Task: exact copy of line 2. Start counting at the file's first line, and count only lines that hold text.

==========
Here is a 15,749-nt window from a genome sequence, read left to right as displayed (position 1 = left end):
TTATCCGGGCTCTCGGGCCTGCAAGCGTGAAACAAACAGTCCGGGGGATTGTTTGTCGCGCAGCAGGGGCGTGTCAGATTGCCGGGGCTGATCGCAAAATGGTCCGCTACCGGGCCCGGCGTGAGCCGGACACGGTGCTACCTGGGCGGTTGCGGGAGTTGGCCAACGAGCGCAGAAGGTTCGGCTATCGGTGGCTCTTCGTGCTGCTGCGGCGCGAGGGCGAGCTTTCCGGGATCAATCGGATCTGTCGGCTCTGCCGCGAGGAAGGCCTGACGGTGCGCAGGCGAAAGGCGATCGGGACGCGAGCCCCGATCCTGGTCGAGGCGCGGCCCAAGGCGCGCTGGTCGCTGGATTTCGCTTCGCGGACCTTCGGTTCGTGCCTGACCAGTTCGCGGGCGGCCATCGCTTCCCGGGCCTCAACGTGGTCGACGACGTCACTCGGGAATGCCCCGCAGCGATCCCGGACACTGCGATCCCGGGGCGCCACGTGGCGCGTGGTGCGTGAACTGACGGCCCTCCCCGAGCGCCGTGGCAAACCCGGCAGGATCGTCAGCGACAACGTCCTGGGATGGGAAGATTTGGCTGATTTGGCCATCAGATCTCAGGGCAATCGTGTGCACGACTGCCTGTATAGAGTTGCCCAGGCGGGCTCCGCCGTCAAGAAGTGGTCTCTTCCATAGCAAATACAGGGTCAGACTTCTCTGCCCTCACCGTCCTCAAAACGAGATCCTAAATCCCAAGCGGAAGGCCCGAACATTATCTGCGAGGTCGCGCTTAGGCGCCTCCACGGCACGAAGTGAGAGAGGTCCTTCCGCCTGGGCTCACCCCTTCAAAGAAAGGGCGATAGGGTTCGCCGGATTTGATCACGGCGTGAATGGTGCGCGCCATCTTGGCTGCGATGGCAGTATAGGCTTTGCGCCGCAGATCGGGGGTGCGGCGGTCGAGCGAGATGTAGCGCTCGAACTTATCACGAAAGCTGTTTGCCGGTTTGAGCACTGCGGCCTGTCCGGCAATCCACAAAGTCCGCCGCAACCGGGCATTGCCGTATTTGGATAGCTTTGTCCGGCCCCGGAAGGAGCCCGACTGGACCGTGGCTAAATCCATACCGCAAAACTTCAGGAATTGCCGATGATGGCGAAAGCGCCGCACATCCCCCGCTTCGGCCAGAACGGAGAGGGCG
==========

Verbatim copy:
TTATCCGGGCTCTCGGGCCTGCAAGCGTGAAACAAACAGTCCGGGGGATTGTTTGTCGCGCAGCAGGGGCGTGTCAGATTGCCGGGGCTGATCGCAAAATGGTCCGCTACCGGGCCCGGCGTGAGCCGGACACGGTGCTACCTGGGCGGTTGCGGGAGTTGGCCAACGAGCGCAGAAGGTTCGGCTATCGGTGGCTCTTCGTGCTGCTGCGGCGCGAGGGCGAGCTTTCCGGGATCAATCGGATCTGTCGGCTCTGCCGCGAGGAAGGCCTGACGGTGCGCAGGCGAAAGGCGATCGGGACGCGAGCCCCGATCCTGGTCGAGGCGCGGCCCAAGGCGCGCTGGTCGCTGGATTTCGCTTCGCGGACCTTCGGTTCGTGCCTGACCAGTTCGCGGGCGGCCATCGCTTCCCGGGCCTCAACGTGGTCGACGACGTCACTCGGGAATGCCCCGCAGCGATCCCGGACACTGCGATCCCGGGGCGCCACGTGGCGCGTGGTGCGTGAACTGACGGCCCTCCCCGAGCGCCGTGGCAAACCCGGCAGGATCGTCAGCGACAACGTCCTGGGATGGGAAGATTTGGCTGATTTGGCCATCAGATCTCAGGGCAATCGTGTGCACGACTGCCTGTATAGAGTTGCCCAGGCGGGCTCCGCCGTCAAGAAGTGGTCTCTTCCATAGCAAATACAGGGTCAGACTTCTCTGCCCTCACCGTCCTCAAAACGAGATCCTAAATCCCAAGCGGAAGGCCCGAACATTATCTGCGAGGTCGCGCTTAGGCGCCTCCACGGCACGAAGTGAGAGAGGTCCTTCCGCCTGGGCTCACCCCTTCAAAGAAAGGGCGATAGGGTTCGCCGGATTTGATCACGGCGTGAATGGTGCGCGCCATCTTGGCTGCGATGGCAGTATAGGCTTTGCGCCGCAGATCGGGGGTGCGGCGGTCGAGCGAGATGTAGCGCTCGAACTTATCACGAAAGCTGTTTGCCGGTTTGAGCACTGCGGCCTGTCCGGCAATCCACAAAGTCCGCCGCAACCGGGCATTGCCGTATTTGGATAGCTTTGTCCGGCCCCGGAAGGAGCCCGACTGGACCGTGGCTAAATCCATACCGCAAAACTTCAGGAATTGCCGATGATGGCGAAAGCGCCGCACATCCCCCGCTTCGGCCAGAACGGAGAGGGCG